A migrant is anyone who moves from their country to another, whatever the reasons. There is no universally accepted definition of a “migrant” in international law. According to the International Convention on the protection of the Rights of Migrant Workers and Members of their Families (Convention on Migrants) defines the “migrant worker” (not migrant in general) as a person who is to be engaged, is engaged or has been engaged in a remunerated activity in a State of which he or she is not a national. In the absence of a definition in international and EU law, the term “migrant” is a generic socio-legal term.
- Use of this notion in the ITFLOWS Project: In its widest scope and for some authors, the term “migrant” also includes asylum seekers and refugees, although the Project emphasizes that these latter categories are regulated by additional instruments and are given specific guarantees in international and European law.
Risk of Tension
Social tension is quite often seen in connection with conflict. However, although social tension precedes conflict, it does not necessarily turn into a conflict.
- Use of this notion in the ITFLOWS Project: At the initial stage of social tension, dissatisfaction with the situation in any area of life is formed among certain groups and pessimism starts to spread. However, at this stage there is lack of active manifestations of discontent or protest. Within the ITFLOWS Project, we understand the “risk of tensions” as this initial stage lacking active manifestations. We do not attempt to link risk of tensions with further stages when social tensions and dissatisfaction between various segments of society may begin to have more acute form, manifesting itself in various protests or even inter-ethnic conflicts.
According to Article 1.A(2) of the Refugee Convention, a refugee is a person who: “owing to well-founded fear of persecution for reasons of race, religion, nationality, membership of a particular social group or political opinion, is outside the country of his nationality and is unable or, owing to such fear, is unwilling to avail himself of the protection of that country; or who, not having a nationality and being outside the country of his former habitual residence as a result of such events, is unable or, owing to such fear, is unwilling to return to it”. The EU Qualification Directive (2011/95/EU), Article 2(d) has reproduced this definition. The EU law definition does not include EU nationals as all EU Member States are considered safe countries.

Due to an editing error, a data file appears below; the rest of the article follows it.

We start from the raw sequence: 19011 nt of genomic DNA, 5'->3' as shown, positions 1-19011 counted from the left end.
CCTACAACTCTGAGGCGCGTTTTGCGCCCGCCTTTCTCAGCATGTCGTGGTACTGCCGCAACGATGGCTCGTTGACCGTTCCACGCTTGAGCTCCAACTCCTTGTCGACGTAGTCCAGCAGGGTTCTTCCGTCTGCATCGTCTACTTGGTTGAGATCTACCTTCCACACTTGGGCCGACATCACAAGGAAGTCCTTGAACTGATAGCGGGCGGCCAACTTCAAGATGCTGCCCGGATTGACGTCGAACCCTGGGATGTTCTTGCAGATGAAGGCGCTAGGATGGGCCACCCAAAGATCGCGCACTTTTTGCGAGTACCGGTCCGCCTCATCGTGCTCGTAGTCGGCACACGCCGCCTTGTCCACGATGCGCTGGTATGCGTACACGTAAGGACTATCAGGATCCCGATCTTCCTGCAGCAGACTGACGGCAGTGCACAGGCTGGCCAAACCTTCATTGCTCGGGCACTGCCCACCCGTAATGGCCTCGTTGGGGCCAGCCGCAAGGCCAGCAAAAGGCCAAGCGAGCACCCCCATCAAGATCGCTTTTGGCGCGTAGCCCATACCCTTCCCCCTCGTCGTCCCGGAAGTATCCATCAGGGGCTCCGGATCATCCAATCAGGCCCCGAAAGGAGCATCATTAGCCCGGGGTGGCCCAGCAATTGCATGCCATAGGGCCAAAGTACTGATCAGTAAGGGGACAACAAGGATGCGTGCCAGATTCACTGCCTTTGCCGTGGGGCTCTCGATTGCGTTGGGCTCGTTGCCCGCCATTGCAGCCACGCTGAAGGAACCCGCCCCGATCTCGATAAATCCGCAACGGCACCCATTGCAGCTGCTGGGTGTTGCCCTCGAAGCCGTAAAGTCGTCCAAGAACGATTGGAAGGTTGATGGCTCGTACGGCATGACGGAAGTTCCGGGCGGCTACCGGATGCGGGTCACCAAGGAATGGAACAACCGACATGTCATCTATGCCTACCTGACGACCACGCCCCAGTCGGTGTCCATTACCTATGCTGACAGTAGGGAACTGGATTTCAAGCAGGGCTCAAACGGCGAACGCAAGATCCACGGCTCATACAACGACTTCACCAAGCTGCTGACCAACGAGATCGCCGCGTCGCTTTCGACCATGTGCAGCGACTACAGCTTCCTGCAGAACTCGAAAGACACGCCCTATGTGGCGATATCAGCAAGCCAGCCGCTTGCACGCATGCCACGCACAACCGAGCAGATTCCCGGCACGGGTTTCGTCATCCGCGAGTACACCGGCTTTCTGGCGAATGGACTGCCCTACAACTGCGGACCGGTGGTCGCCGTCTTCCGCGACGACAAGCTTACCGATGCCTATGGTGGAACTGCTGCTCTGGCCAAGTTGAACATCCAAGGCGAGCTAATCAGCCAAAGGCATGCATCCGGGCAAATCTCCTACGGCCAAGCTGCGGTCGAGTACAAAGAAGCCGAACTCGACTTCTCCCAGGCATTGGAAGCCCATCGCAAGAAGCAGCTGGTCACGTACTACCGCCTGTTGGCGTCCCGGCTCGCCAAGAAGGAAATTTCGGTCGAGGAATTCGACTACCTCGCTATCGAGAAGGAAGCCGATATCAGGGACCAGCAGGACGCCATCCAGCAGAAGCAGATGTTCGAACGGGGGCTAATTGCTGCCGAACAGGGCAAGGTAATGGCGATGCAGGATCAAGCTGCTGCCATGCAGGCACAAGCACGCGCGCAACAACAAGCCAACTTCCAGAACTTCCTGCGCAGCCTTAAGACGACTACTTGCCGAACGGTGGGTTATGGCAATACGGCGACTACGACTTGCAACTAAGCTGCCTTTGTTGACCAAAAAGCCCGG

Under the prevailing interpretations of both international and European law (see UNHCR Handbook paragraph 28; Recital 21 of the Qualification Directive), a person is considered a refugee as soon as they meet the relevant criteria, whether or not they have been formally recognised as a refugee. A person does not become a refugee because of recognition, but rather is recognized because they are a refugee. The term refugees to designate individuals or groups who have only been formally recognised by States or UNHCR as entitled to refugee status following an asylum or other status-determination procedure must be avoided and restricts the scope of a refugee. For statistical reasons, when this limited non-legal meaning is intended, it should be clearly clarified as ‘recognised refugees.”
- Use of this notion in the ITFLOWS Project: Individuals who have been formally granted refugee status are understood as “recognised refugees.” Any person (asylum applicant, irregular migrant or not) who meets the eligibility criteria, but have not applied or applied and have not yet been granted asylum by a state is understood as a “non-recognised refugee” (to be distinguished from unsuccessful asylum applicants); and both recognized and unrecognized are refugees.
Regular migrants are those who have legal permission, usually either a visa or a resident permit within the EU. Asylum seekers and irregularly staying third-country nationals do not form part of this category.
- Use of this notion in the ITFLOWS Project: The ITFLOWS project emphasises that the term ‘illegal migrant’ is never to be used. While the term ‘irregular’ is also contested, within the context of the ITFLOWS project it is used to refer to undocumented migrants.